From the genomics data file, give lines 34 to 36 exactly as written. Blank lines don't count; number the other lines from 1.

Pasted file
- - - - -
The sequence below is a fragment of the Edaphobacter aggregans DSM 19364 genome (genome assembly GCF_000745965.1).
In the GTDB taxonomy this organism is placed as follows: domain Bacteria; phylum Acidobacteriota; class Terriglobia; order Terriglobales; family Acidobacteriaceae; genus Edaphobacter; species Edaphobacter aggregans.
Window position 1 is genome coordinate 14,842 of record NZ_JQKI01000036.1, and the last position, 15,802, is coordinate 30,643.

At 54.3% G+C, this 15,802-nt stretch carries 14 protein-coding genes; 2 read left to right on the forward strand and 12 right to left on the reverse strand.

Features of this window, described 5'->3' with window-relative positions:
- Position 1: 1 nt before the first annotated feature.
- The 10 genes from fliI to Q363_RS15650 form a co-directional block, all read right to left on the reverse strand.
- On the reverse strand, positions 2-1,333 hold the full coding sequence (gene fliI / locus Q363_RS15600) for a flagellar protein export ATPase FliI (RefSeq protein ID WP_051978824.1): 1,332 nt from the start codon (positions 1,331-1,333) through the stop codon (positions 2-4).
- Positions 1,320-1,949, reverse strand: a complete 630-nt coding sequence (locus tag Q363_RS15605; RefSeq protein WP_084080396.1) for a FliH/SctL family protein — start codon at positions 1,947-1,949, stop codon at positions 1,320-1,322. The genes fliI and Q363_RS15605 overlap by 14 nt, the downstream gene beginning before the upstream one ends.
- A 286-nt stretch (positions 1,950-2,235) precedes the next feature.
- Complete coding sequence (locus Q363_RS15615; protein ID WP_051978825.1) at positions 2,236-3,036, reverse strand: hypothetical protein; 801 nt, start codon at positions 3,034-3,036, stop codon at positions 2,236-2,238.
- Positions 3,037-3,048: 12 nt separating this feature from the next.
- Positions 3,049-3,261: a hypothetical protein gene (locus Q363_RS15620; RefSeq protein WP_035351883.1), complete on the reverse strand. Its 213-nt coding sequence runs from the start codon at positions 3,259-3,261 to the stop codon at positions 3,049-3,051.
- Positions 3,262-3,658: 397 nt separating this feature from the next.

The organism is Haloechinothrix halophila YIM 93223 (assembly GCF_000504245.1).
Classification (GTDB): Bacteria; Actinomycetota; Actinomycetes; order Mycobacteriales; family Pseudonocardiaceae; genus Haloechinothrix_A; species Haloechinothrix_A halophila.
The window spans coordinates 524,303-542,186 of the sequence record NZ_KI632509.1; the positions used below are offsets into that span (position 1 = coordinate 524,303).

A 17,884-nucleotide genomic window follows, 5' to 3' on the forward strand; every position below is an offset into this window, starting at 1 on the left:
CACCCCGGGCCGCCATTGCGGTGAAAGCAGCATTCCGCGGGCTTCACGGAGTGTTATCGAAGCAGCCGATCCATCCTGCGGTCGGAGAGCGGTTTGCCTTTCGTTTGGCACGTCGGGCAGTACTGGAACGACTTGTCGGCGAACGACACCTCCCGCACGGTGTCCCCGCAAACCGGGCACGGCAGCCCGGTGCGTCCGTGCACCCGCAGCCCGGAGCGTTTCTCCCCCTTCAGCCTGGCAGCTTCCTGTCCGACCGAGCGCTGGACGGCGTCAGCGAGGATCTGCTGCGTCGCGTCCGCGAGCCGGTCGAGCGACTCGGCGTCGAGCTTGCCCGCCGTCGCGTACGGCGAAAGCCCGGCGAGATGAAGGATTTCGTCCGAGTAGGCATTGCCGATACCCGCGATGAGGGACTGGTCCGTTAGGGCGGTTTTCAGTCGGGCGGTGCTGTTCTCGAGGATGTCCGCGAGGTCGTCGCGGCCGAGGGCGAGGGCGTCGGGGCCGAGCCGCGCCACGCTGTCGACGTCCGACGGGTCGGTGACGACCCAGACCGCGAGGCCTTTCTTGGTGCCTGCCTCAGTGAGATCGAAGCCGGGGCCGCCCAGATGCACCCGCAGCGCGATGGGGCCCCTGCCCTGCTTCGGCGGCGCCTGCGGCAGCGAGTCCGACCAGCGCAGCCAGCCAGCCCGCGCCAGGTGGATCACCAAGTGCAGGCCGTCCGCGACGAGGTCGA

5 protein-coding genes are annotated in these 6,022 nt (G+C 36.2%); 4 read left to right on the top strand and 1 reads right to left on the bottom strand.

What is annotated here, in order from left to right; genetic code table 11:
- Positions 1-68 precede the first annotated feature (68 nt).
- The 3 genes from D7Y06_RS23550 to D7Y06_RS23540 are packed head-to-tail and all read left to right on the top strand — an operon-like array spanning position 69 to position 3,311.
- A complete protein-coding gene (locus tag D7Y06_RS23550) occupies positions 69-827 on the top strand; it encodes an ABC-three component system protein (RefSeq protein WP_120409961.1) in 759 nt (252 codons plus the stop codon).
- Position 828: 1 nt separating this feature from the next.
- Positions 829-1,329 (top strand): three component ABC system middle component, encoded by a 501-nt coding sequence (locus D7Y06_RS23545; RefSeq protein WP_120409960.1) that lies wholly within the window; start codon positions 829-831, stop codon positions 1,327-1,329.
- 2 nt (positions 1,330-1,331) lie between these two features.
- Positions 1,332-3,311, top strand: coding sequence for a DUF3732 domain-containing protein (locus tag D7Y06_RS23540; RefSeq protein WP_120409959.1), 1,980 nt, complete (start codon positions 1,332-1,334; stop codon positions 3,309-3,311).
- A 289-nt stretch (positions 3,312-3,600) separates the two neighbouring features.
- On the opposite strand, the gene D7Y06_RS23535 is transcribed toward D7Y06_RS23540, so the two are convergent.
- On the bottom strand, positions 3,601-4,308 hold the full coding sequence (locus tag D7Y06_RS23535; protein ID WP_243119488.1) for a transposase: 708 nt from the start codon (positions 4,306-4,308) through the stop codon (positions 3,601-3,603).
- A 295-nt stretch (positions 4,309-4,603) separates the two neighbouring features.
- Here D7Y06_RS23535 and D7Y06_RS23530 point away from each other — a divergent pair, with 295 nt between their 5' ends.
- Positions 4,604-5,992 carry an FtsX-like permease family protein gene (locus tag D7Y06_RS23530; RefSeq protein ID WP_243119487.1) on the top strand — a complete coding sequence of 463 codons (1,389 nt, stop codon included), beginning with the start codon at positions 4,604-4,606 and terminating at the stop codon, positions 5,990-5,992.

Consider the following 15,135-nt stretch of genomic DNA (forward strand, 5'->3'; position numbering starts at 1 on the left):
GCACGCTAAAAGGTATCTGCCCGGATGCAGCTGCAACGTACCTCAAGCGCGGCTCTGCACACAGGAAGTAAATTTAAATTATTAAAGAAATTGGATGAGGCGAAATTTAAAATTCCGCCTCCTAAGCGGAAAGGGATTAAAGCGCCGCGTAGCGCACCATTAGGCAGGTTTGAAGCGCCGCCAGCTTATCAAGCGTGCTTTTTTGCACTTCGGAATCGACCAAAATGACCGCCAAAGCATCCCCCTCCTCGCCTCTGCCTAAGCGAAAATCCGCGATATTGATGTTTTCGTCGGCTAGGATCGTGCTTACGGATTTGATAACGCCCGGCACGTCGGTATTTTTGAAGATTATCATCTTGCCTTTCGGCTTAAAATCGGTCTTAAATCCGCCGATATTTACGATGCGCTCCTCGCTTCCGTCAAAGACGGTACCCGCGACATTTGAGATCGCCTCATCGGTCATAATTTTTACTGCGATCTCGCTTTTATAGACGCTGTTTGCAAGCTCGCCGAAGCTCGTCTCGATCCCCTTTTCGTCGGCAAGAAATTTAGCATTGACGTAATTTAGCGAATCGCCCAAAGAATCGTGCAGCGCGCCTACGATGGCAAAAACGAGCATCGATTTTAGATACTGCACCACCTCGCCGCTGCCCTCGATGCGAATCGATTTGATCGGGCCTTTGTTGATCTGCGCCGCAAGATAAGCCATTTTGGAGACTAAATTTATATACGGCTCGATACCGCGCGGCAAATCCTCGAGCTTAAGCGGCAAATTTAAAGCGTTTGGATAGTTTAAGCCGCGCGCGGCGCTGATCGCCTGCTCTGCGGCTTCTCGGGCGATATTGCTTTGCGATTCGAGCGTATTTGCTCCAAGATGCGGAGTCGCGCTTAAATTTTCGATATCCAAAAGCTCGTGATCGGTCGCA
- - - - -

- Positions 4,604-5,992 carry an FtsX-like permease family protein gene (locus tag D7Y06_RS23530; RefSeq protein ID WP_243119487.1) on the top strand — a complete coding sequence of 463 codons (1,389 nt, stop codon included), beginning with the start codon at positions 4,604-4,606 and terminating at the stop codon, positions 5,990-5,992.

Consider the following 15,135-nt stretch of genomic DNA (forward strand, 5'->3'; position numbering starts at 1 on the left):
GCACGCTAAAAGGTATCTGCCCGGATGCAGCTGCAACGTACCTCAAGCGCGGCTCTGCACACAGGAAGTAAATTTAAATTATTAAAGAAATTGGATGAGGCGAAATTTAAAATTCCGCCTCCTAAGCGGAAAGGGATTAAAGCGCCGCGTAGCGCACCATTAGGCAGGTTTGAAGCGCCGCCAGCTTATCAAGCGTGCTTTTTTGCACTTCGGAATCGACCAAAATGACCGCCAAAGCATCCCCCTCCTCGCCTCTGCCTAAGCGAAAATCCGCGATATTGATGTTTTCGTCGGCTAGGATCGTGCTTACGGATTTGATAACGCCCGGCACGTCGGTATTTTTGAAGATTATCATCTTGCCTTTCGGCTTAAAATCGGTCTTAAATCCGCCGATATTTACGATGCGCTCCTCGCTTCCGTCAAAGACGGTACCCGCGACATTTGAGATCGCCTCATCGGTCATAATTTTTACTGCGATCTCGCTTTTATAGACGCTGTTTGCAAGCTCGCCGAAGCTCGTCTCGATCCCCTTTTCGTCGGCAAGAAATTTAGCATTGACGTAATTTAGCGAATCGCCCAAAGAATCGTGCAGCGCGCCTACGATGGCAAAAACGAGCATCGATTTTAGATACTGCACCACCTCGCCGCTGCCCTCGATGCGAATCGATTTGATCGGGCCTTTGTTGATCTGCGCCGCAAGATAAGCCATTTTGGAGACTAAATTTATATACGGCTCGATACCGCGCGGCAAATCCTCGAGCTTAAGCGGCAAATTTAAAGCGTTTGGATAGTTTAAGCCGCGCGCGGCGCTGATCGCCTGCTCTGCGGCTTCTCGGGCGATATTGCTTTGCGATTCGAGCGTATTTGCTCCAAGATGCGGAGTCGCGCTTAAATTTTCGATATCCAAAAGCTCGTGATCGGTCGCA